Another factor that goes into becoming an elite gymnast is training at a gym that has the coaches and equipment you need to learn. In the beginning years, this isn’t very important, but as you advance to higher gymnastics levels this becomes essential. My sister (a level 9 gymnast when she went to college) wrote an excerpt for my Parent’s Guide to Gymnastics Ebook on this subject. Basically, she said that there was a big difference between the gym she trained at as a level 9 gymnast and the gym she practiced at on her college club team. The second gym didn’t have the safety belts and harnesses needed to learn high level skills, or things like a pit bar, or enough room to learn dismounts off the tumble tramp. She couldn’t imagine learning big skills at the second gym that she had the opportunity to learn at her previous gym. You also need to make sure you have a qualified coach to teach higher level skills. I talk more about these two factors (equipment and coaching) in tips for picking a gymnastics gym.
Master the Basics
The Olympic gymnastics scoring system rewards both excellence in execution and difficulty. Gabby Douglas’s form, height and execution of her skills is amazing and was incredible at both the Olympic Trials and the Olympics. I remember leaning over to my mom at the Olympic Trials and telling her that Gabby was the one to beat after seeing her warm-up. Her execution of skills was stunning due to her height and body position. This comes from mastering the basics and the basic “shapes” (split and handstand). The gymnasts who really stand out from the the rest of the crowd at competitions (and I say this as a gymnastics judge) are the ones who perform basic gymnastics skills exceptionally and have impeccable body form and dynamics. Here are 9 basic gymnastics skills you should master.
In order to maximize the time you have in the gym, and make your gymnastics training intentional, it’s important to set goals. If your goal is to get to the Olympics or to earn a college scholarship that will be your long-term goal. What are all the steps that need to happen in order for you to reach that goal? All of these little steps are the short-term goals you should be setting for yourself. I talk more about the types of goals you should be setting in The Mental Workout All Gymnasts Should be Doing and Other Strategies for Becoming the Best Gymnast You Can Be.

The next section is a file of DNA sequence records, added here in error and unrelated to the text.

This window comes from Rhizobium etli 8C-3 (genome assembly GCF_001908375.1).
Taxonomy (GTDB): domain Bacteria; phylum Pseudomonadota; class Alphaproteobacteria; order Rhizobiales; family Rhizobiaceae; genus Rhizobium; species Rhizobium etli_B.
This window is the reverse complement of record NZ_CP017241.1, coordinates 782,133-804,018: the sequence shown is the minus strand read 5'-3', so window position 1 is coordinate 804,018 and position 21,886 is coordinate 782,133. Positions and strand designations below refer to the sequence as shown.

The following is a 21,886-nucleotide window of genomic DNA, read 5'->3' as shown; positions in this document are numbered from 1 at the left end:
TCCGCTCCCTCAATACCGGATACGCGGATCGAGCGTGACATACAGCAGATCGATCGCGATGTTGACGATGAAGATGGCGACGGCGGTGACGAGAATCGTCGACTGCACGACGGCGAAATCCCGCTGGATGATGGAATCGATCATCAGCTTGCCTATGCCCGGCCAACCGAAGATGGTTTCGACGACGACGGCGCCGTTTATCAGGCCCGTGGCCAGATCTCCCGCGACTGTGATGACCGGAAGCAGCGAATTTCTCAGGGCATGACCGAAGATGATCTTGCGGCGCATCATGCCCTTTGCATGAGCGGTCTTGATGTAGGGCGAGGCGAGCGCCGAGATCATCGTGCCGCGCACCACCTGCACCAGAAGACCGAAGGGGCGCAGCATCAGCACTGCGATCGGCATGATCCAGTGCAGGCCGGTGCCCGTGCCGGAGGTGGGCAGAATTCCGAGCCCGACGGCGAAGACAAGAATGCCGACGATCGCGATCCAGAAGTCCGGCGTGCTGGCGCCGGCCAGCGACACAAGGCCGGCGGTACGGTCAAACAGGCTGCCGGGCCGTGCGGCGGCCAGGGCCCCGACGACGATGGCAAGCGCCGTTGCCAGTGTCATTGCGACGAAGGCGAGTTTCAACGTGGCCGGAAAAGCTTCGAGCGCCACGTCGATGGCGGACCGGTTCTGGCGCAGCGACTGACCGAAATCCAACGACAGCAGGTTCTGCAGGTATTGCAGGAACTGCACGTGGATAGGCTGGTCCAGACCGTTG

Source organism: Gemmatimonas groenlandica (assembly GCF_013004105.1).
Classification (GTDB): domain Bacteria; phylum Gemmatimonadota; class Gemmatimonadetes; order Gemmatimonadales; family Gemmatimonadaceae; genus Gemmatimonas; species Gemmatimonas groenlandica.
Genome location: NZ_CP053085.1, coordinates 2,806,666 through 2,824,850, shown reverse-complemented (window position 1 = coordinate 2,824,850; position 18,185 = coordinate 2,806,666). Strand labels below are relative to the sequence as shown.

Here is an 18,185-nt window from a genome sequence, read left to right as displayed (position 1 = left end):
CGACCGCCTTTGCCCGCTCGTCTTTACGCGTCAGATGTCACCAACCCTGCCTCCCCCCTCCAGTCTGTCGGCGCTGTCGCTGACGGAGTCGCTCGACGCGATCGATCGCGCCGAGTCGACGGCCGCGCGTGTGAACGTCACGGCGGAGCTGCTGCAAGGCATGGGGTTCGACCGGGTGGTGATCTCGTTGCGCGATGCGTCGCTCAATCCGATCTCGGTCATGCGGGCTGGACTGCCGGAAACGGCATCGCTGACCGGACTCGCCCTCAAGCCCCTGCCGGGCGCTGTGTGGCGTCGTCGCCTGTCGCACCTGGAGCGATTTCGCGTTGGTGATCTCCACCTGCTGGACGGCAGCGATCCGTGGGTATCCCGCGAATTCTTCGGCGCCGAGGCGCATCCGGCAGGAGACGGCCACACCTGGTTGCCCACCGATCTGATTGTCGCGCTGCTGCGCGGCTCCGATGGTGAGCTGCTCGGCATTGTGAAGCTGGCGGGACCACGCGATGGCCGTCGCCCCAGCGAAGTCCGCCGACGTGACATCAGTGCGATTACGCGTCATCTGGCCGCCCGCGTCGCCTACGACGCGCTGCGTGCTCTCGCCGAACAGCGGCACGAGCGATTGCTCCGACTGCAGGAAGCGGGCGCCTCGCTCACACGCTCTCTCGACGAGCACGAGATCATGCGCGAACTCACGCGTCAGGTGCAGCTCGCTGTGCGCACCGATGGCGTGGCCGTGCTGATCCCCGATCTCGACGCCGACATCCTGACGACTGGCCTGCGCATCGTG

Another way to make sure that you are setting little goals for yourself is to list out the skills you want to learn during the summer when you aren’t competing, or during the next year. You can make your own skill progression charts, or check out GymnasticsHQ’s Skill Progression charts here.
Try Out for TOPS
TOPs (Talent Opportunity Program), from the USA Gymnastics Website, is a “talent search and educational program for female gymnasts age 7-10 and their coaches.” It’s a program that tries to find gymnasts with a “special” talent for gymnastics with the goal of having a strong national team. Gymnasts in the TOPS program learn skills at a faster pace than the typical JO Program (gymnastics levels 1-10).
All five members of the Fierce Five, the 2012 Gold Medal Winning US Olympic Team, competed in the TOPS program. Excelling in the TOPS program is maybe the best way to become a gymnast who has a shot at being on the Olympic team.
Master Your Mental Workout
Since there are only so many hours per week that you can be in the gym training, one way to really up your gymnastics game is to master a mental workout. By practicing some of the mental techniques I mention in the mental workout article linked above, like visualization, self-talk and watching a personal highlight reel, you will be able to “practice gymnastics” without actually being in the gym.
In the sports psychology book 10-Minute Toughness, Jason Selk references Jack Canfield’s The Success Principles: How to Get from Where You Are to Where You Want to Be, in which he cites a study that says:
Every minute of visualization is worth seven minutes of physical practice.
If every minute of visualization is really worth seven minutes of practice, by mastering a mental workout you will have a huge advantage over gymnasts who don’t do this visualization practice.
While I am definitely not promising anyone an Olympic career, I do think that starting young, training many hours a week and competing in TOPS are things that members of the gymnastics Olympic team have done. They have also mastered the basics and train with great coaches in gyms with the right equipment. I’m sure they also set goals and do a mental workout.
I think if your dream is to be an Olympic gymnast, these can be your guidelines.